Saturday/Sunday, September 15/16 – A Starlight ride in Cheshire

Gee! it has been some run this.  Tom and I have got a water bottle each, with the intention of filling them with tea for an all night run.  Thus, tonight found me at Barton Bridge – also Tom – with a filling of tea and an ample supply of grub and fruit.  The water bottle kept slipping round, and caused me endless trouble until I devised a means to hold it.  We took the well known route through Flixton, where lamps were lit, and a rainstorm delayed us for half an hour.  The steel works at Irlam gave out a lurid glow which lit up the Manchester Ship Canal around Partington.

In the darkness near here we got mixed up with the result that we found ourselves running through a croft.  Our road became narrower, and full half a mile further on, a notice bore the words ‘Trespassers will be prosecuted’.  We did not see it.  At last we were forced to walk, and at times we traversed by the dark, murky waters of the Canal, until, at last, we emerged at Warburton.  Heatley was soon reached, and, after climbing through Broomedge, we came across the Lymm road.  Here Tom produced a large gas lamp which lit the road up in grand style.  The night had now cleared up, and myriads of stars appeared.

High Legh passed, we sped along to Great Budworth, where, in the hut over the ‘running pump’ we started on our first meal.  The tea was cold, the floor damp, but we managed it in grand style, I scoffing half of my grub.  Several people passed us and stared, but we took little notice.   At 11pm we packed up and started again towards Comberbach, which we soon passed, reaching Little Leigh and Acton Bridge.  Some walking was now necessary to Acton, and then we took the switchback road through dark Delamere Forest to Hatchmere, then left to Mouldsworth.  Another series of bylanes led us to Kelsall.  A fast run brought us to Tarvin, where we took the Tarporley road.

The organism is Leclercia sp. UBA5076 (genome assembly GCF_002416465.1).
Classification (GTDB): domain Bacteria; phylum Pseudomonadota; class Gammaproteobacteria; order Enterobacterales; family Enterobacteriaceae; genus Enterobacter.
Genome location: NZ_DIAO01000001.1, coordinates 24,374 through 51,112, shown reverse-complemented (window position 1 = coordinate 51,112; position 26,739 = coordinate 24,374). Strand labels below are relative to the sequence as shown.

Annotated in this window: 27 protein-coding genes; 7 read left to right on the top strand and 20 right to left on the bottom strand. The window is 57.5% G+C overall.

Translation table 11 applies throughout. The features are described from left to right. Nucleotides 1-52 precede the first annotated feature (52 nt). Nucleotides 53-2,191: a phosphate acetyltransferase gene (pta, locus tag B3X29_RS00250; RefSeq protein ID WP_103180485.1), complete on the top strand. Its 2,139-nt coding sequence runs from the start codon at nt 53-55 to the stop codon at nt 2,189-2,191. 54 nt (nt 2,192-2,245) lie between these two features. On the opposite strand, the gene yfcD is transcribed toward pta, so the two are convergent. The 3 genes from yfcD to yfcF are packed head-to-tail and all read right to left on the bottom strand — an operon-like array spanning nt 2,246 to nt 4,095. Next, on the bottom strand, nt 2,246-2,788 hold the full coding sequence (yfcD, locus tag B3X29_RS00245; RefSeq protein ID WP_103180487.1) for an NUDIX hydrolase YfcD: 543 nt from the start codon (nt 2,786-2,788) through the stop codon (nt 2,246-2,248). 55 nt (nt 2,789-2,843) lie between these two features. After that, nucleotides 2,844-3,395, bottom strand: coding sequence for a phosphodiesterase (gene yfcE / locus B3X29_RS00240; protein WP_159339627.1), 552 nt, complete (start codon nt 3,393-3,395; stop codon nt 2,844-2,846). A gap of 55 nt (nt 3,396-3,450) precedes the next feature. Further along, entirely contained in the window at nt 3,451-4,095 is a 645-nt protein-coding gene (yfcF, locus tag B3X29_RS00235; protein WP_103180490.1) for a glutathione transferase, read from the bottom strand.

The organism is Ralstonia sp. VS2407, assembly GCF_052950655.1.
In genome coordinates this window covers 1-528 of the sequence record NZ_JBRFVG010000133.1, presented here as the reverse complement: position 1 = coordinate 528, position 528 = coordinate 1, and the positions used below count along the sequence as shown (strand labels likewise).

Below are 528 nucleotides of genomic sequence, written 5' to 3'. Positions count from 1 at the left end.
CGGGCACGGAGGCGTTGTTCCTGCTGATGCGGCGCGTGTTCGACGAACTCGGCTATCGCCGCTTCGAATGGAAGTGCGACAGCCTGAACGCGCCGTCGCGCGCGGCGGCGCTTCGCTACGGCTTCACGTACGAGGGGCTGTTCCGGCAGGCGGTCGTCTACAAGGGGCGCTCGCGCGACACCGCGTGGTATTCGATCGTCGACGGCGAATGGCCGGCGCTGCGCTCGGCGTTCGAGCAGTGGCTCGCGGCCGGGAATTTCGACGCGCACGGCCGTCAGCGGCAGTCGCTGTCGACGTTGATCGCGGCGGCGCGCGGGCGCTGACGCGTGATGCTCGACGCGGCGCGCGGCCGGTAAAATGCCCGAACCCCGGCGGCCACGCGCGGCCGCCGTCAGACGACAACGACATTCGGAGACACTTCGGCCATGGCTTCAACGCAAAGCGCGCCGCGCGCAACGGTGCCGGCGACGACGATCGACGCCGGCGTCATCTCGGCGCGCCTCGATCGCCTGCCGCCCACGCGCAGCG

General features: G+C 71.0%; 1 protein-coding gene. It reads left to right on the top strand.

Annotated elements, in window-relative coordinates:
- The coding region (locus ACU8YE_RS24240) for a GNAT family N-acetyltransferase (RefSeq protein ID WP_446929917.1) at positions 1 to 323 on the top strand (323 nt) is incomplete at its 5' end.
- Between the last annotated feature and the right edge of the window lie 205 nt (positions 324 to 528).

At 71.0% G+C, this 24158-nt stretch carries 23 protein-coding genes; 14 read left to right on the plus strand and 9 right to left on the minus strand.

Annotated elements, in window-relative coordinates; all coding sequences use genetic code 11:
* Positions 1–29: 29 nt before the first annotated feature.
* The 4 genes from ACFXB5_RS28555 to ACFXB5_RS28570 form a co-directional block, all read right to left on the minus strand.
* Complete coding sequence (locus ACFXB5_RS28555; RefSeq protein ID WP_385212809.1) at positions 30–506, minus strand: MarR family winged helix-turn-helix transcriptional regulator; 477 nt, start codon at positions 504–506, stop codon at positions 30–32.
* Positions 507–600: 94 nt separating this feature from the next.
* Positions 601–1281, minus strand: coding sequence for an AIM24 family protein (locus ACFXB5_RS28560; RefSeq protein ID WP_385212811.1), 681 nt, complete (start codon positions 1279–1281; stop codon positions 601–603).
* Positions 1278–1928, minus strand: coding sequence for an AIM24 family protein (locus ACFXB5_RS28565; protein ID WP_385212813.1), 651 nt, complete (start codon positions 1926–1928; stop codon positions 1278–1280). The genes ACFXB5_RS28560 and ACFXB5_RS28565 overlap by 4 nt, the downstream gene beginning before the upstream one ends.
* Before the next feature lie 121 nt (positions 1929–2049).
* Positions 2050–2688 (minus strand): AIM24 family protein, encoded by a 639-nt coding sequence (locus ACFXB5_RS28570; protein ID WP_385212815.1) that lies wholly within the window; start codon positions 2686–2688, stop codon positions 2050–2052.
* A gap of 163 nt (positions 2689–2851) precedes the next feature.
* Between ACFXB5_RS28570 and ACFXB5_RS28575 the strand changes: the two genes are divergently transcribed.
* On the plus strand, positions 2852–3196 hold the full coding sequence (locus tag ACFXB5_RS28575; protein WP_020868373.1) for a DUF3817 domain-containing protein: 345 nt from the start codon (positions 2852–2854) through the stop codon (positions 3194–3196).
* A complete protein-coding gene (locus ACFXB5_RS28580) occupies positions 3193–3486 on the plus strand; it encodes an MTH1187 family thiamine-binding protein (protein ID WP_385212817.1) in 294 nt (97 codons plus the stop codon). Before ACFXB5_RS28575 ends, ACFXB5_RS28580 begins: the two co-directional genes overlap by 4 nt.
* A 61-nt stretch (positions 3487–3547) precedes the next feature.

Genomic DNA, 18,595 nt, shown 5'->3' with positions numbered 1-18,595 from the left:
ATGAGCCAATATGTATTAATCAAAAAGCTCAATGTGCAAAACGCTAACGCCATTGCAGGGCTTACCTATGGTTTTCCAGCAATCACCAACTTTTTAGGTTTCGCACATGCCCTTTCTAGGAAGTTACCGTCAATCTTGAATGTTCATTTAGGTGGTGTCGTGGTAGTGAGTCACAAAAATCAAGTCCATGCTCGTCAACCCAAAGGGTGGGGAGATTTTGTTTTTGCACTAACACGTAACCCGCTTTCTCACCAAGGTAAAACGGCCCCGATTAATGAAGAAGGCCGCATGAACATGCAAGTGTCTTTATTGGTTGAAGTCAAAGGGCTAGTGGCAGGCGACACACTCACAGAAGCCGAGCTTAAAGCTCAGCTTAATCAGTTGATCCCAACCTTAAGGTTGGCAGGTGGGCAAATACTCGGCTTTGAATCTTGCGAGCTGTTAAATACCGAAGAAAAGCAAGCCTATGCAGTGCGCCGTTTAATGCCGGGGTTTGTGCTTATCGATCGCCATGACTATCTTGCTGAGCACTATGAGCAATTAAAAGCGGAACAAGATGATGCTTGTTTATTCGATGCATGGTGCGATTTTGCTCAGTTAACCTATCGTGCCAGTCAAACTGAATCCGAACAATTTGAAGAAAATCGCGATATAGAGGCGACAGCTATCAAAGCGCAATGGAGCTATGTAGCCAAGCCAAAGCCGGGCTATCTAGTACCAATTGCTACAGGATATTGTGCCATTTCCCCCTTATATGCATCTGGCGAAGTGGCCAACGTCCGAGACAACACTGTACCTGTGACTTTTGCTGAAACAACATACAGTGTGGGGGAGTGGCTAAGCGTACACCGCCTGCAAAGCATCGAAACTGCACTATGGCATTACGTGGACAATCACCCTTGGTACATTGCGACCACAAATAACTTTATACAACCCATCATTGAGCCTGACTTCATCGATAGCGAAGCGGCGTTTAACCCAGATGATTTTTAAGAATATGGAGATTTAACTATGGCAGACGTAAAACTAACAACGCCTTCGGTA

On this road we saw the lights of five big towns, including Liverpool, Chester, Crewe, Congleton and Northwich.  Duddon and Clotton fell away in the darkness and soon we reached Tarporley, where I repaired a pedal and Tom refilled his lamp.  In the main street of the silent town we ate another lunch and tried to warm the tea up in a gas lamp.  We failed miserably and drank it cold.  Although it was a beautiful night, it was very chilly, and we had a run to keep us warm.  It was now 2am.  Taking the Nantwich road, the route of my previous all night run, we got a good pace up and started to sing catch phrases.  Highwayside and Barbridge went by, quietly followed by Acton, and we reached Nantwich at 3.30am – 2.30am by the real time which comes into operation today, and we turned our watches back.  On the bridge over the River Weaver we were startled by an explosion followed by a flash of light.  Investigation showed it to be a false alarm.  On the Middlewich road at 3.15, dawn started to break, gradually obliterating the stars.  We turned towards Crewe, which we reached in the half light, and on our way we lost our road.  After a while we got put right, and soon our lamps were out.

A watchman’s fire attracted us, and we approached with a view to warming up a little.  The keeper was just going home.  All our efforts to keep it alight were in vain, and another attempt to warm our tea up was unsuccessful, so we turned towards Sandbach.  Through Winterley and Wheelock we pottered, inspecting the crosses at Sandbach, just as the world was awakening, 6am.  On the Congleton road we got a wonderful sunrise, the bright rays lighting the countryside in a splendid glow.  That in itself was worth the run.  At Congleton, 6.45am, we started to lag and as we traversed the road to Alderley we were a sleepy pair, but at Monks Heath a good warm breakfast in a cosy room and a chat before the fire put us right.

At 8.30 we started again, fresh and fit for anything, a warm sun above us and a good breeze behind.  Indeed, we thought of making a day of it but we knew that before nightfall we should be tired again, so we proceeded on towards home.  Wilmslow and Handforth were soon behind us, and on the Wilmslow road we met several cycling clubs.  The sky now clouded over, and before we parted at Didsbury, rain began to fall.  Capes came into use after I had left Tom, and the road through Chorlton to Stretford was passed in the rain.  Barton, Worsley and home were my next places, arriving back at 12.15pm, after 17 hours on the road.  The ride was glorious but cold, and we shall have different drinking arrangements for the next.  We only saw one motorcar from 11pm to 7am.

130 miles, 17 hours